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Investing in a Stranger’s Future

Agriculture is cyclical. Season flows into season. Vines flower then a hundred or so days later you harvest their fruit. Animals and farmers live their life cycles together on land that sustains them both. Nature wraps us in the cycle of life.

In January we begin to think of pruning and worrying about frost. What happened last vintage is behind us and only the potential of the next fills your minds. After all, the wines in the cellar are committed to their course and it is only our role to shepherd them home. That vintage is over.

There are few things other than agriculture where you so firmly press the reset button on the first of January. Of course, we build on the experience bestowed upon us by Mother Nature each year, but that’s all nuance compared to the cycles of Nature, which make all the most important choices.

We are facing a lot of new hurdles at Troon Vineyard as we begin a ranch-wide replant designed both to correct the viticultural sins of the past and to proactively move forward by selecting better varieties and then planting them in better sites. To move forward you must be willing to break ties to the past. At Troon we’ve decided to race towards the future.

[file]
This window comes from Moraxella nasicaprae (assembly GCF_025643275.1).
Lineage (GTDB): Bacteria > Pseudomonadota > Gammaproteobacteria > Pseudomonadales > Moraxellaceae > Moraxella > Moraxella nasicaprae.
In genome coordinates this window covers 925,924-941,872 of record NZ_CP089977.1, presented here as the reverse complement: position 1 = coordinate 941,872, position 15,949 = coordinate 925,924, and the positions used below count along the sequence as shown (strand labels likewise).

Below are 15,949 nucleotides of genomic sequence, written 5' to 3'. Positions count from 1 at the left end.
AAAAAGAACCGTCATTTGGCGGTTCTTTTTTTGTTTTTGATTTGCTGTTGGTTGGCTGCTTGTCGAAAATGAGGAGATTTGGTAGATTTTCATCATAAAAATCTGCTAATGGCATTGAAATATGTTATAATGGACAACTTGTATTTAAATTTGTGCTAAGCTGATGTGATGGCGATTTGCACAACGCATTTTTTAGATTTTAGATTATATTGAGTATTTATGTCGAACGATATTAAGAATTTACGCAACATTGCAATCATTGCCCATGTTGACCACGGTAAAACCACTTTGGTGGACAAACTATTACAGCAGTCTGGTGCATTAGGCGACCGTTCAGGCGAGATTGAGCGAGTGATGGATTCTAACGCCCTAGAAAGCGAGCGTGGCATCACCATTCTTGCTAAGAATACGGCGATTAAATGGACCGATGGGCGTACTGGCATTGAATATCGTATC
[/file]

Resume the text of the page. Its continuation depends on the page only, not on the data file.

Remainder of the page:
New plantings will be decidedly focused on the varieties made famous by the Rhône Valley, Languedoc and Provence. These vines have proven their proclivity for our Kubli Bench terroir. Now it’s our turn to take what we’ve learned and focus on creating some truly special wines - some of which may be a decade or more away.

To some it may seem odd to embark on a voyage knowing you will not arrive at the destination, but that is farming and winegrowing. There is never any end to the cycle of seasons and you are only part of a chain that passes the baton ever-forward in a never-ending relay race. Nothing fires my passion more than knowing that I can make a perfect baton pass to the next generation. If they can make great wines from the vines we plant, I will have done more than my job. That is my goal.

For the time remaining to me, I will become a small part of the life of this vineyard and hope that I am still around to taste at least the potential of the vines we plant over the next years. We each get our vintages and it is our responsibility to enjoy every one and to hope that our work today will be rewarded with wines we will never taste made by people we never knew. They may not know us, but the vines we plant today will speak for us in the wines they make.

Every glass of wine we drink from an old vineyard carries the voices of those that planted and worked it over the decades. Listen to us, we deserve your attention.